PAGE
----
Sunday, September 27, 2020

BW39: Freedom to Read


This week we celebrate the freedom to read. Beginning in 210bc with Chinese emperor Shih Huang Ti, to the present, books have been challenged, outright banned and even burned for the thoughts and ideas written in their pages.  Challengers have many reasons, afraid their children will be exposed to differences they choose not to acknowledge, afraid they will be exposed to people or language or ideas they don't agree with. 

The fear of words, ones that teach and reach right into your very soul and expose you to new ideas, is a powerful thing. Letters on a page. One word, two, a sentence, a paragraph, one building upon another, to a book full of  words that motivate, illuminate, educate, and open our eyes, our minds, our hearts and souls to different people, cultures, and worlds, both real and imaginary.  Books that lift us up, fill us with joy as well as sorrow, teach us to analyze and debate and think about what if.   

Banned Books Week was created in 1982 by the American Library Association Office of Intellectual Freedom, in response to challenges and requests to ban books from libraries and bookstores due to their content.  Eight out of the top ten most challenged books for 2019 were for their LGBTQIA+ content. The last two, the Harry Potter series for exposing children to magic and witchcraft and nefarious characters, and The Handmaid's Tale for vulgarity and sexual overtones.  Every year, the ALA receives complaints and requests to remove classic books from the library and/or the curriculum.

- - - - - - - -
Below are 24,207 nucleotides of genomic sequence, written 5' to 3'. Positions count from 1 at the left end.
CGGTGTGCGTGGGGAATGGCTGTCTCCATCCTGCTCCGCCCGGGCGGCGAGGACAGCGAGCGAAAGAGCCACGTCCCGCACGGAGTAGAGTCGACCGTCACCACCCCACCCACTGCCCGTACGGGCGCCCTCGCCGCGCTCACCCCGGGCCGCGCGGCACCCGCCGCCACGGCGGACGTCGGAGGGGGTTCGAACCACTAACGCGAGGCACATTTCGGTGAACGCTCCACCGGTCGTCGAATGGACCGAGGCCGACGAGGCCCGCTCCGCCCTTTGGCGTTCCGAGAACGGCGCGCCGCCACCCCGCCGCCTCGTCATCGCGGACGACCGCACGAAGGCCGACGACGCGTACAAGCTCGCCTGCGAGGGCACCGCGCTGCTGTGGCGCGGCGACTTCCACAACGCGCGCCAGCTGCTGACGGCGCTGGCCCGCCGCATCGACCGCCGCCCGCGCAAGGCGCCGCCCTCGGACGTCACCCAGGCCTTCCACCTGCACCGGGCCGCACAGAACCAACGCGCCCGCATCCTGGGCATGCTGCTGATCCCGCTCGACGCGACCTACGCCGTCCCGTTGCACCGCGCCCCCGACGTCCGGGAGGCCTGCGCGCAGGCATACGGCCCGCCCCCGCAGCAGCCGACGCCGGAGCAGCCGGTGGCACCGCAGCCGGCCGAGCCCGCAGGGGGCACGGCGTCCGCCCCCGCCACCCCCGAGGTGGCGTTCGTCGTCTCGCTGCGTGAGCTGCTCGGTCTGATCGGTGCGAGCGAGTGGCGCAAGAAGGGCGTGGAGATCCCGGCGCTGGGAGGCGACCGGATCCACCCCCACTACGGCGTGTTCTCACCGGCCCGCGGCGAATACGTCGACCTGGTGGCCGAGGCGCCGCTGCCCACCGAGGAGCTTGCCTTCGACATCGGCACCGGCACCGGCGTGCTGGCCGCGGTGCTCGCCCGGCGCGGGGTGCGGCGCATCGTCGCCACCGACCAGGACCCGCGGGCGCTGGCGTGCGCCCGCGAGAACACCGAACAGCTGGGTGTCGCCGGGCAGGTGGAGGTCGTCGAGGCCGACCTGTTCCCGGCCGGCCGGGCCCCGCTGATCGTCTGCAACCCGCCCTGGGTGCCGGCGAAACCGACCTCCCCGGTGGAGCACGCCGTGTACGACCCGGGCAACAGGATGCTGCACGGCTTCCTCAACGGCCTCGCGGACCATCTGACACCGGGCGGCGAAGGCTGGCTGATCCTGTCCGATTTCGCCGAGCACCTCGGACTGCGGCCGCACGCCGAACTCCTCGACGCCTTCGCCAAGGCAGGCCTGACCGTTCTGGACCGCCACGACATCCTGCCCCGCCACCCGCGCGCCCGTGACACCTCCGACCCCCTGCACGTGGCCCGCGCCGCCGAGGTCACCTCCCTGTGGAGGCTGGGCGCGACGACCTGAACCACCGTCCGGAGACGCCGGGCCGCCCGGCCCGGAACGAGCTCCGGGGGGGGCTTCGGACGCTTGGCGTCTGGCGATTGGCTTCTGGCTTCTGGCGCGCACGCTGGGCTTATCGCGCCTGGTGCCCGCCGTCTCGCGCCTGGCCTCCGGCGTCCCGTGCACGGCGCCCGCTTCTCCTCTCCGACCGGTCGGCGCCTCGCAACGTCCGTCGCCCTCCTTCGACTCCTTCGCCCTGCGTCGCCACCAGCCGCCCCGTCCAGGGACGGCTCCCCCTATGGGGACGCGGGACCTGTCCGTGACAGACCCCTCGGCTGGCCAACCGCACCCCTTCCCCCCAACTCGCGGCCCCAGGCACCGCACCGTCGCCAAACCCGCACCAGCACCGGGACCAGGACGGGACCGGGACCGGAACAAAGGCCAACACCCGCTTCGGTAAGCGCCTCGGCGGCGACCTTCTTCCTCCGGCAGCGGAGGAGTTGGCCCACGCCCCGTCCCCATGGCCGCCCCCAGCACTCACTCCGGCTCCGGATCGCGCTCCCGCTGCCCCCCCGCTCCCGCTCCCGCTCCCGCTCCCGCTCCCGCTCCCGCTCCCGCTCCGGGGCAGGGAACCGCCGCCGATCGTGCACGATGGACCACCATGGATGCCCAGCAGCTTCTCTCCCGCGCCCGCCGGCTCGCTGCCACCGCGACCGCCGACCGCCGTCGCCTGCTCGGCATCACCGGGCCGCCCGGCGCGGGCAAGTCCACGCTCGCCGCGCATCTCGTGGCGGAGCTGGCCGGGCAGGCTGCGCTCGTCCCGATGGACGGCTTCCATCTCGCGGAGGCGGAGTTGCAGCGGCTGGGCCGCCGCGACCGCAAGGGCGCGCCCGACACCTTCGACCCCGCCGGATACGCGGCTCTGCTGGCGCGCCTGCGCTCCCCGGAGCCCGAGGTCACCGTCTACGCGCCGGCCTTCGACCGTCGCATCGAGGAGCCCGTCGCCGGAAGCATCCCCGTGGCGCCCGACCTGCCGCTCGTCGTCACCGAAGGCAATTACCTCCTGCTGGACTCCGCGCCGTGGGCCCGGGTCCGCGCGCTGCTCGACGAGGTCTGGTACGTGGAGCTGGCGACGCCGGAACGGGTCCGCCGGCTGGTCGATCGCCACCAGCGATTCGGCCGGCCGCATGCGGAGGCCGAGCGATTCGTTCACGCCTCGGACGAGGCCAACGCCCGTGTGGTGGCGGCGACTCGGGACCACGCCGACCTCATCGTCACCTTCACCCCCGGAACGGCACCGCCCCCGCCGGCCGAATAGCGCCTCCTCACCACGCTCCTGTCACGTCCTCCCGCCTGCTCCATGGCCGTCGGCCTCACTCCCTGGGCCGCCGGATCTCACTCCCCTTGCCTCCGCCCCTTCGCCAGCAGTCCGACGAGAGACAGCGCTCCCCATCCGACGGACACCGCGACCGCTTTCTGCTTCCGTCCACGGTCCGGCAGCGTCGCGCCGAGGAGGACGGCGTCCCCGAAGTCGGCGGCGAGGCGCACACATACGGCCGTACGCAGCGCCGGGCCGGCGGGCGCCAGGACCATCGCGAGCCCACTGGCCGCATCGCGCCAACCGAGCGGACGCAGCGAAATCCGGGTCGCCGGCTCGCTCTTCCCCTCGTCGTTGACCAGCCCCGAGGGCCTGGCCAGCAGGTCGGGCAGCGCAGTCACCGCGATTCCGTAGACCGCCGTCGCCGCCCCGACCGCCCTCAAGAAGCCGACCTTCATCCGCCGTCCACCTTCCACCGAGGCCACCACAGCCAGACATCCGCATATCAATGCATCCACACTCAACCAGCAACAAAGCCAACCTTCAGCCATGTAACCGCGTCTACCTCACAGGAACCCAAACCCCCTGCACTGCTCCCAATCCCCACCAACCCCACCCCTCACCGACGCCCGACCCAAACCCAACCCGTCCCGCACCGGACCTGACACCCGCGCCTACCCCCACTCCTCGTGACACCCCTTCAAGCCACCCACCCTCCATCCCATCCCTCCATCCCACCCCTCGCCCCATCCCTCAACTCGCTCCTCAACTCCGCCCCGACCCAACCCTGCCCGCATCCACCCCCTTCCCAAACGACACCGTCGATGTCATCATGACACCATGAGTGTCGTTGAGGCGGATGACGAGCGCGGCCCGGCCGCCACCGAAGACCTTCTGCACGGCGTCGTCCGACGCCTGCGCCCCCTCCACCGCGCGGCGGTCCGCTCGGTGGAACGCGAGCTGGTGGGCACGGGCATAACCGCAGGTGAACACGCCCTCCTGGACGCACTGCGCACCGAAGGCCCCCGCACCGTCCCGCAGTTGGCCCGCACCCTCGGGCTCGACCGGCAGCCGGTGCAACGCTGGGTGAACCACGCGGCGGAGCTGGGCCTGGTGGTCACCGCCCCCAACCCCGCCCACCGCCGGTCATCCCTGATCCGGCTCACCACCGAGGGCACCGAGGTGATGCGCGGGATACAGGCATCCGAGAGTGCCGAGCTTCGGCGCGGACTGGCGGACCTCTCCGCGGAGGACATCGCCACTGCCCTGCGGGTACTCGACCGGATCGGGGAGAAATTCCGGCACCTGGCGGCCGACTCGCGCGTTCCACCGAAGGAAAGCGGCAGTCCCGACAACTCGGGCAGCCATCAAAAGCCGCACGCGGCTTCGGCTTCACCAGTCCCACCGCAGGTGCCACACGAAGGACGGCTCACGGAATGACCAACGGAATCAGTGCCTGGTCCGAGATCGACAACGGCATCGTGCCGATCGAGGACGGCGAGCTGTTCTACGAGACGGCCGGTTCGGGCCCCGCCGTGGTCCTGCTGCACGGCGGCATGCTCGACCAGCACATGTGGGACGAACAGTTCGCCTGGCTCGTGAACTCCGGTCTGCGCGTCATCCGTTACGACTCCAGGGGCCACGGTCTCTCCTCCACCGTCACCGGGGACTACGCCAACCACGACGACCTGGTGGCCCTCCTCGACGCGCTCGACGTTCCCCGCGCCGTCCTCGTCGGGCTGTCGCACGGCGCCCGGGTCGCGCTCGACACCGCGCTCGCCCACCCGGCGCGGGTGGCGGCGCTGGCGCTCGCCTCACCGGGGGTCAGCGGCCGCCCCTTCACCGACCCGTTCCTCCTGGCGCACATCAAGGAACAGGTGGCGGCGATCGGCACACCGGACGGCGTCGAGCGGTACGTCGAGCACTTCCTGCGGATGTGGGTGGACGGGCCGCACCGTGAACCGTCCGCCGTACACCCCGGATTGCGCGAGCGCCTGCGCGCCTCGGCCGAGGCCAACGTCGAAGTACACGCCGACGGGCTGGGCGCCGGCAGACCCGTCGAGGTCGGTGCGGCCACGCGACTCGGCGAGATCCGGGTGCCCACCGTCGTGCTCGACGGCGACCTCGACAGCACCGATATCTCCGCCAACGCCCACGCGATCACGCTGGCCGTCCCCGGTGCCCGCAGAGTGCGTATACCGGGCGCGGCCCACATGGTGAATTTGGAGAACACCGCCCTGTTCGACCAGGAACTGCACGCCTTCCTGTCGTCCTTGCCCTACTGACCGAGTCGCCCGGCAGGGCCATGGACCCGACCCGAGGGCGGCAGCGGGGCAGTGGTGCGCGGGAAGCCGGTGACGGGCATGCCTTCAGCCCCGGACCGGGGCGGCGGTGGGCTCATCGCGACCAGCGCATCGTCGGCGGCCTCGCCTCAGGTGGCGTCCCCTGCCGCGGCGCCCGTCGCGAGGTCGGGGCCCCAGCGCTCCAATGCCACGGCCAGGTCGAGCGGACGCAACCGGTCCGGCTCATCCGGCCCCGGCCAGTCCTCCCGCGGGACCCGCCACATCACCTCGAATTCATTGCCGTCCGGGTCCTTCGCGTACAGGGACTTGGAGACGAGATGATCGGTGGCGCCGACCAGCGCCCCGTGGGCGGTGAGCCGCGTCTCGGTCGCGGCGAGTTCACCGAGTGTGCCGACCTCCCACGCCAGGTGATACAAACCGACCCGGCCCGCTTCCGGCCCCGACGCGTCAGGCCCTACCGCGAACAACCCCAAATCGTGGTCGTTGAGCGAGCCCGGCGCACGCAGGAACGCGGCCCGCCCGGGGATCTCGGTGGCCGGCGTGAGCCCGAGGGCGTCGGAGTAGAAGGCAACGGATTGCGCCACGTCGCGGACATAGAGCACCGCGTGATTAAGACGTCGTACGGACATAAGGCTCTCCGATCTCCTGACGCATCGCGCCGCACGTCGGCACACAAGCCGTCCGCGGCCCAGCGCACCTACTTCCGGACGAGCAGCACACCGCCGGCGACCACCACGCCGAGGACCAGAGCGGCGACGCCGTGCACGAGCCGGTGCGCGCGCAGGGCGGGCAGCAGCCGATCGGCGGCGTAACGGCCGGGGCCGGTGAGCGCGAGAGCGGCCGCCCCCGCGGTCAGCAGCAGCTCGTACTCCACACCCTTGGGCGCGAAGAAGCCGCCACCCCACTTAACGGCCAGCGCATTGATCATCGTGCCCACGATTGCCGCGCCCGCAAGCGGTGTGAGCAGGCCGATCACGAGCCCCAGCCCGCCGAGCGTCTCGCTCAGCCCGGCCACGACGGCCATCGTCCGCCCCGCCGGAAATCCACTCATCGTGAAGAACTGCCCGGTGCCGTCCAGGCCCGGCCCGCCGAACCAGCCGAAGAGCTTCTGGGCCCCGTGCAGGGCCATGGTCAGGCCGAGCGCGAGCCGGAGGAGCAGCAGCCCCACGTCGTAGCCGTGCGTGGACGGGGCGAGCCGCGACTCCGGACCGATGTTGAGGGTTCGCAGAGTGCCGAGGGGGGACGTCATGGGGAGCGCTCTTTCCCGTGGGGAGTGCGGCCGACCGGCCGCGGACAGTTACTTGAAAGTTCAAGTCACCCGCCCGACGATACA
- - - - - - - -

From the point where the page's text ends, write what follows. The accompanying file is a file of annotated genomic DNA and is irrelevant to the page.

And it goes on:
How Banning Books Marginalizes Children

Why Your Kid Should Read Banned Books

Parental fear and cultural erasure: The logic behind banning books.

California School District considers ban on classic books.

Who Should Decide What Books Are Allowed In Prison?

Kuwait relaxes book censorship laws after banning thousands of titles

Editorial on Punjab Curriculum and Textbook Board Banning books part I and Part II

Around the globe - A Map of Forbidden Books in 2019 

Access a database of 70,000 books banned around the world going back to 1575

Celebrate your freedom to read a banned or challenged book this week! 

Please share your book reviews and link to your website, blog, Goodreads, Google+, Tumblers, or Instagram page. If you do not have a social media account, please leave a comment to let us know what you are reading. The link widget closes at the end of each book week.

In the Your Name field, type in your name and the name of the book in parenthesis. In the Your URL field paste a link to your post, then check the privacy box and click enter.

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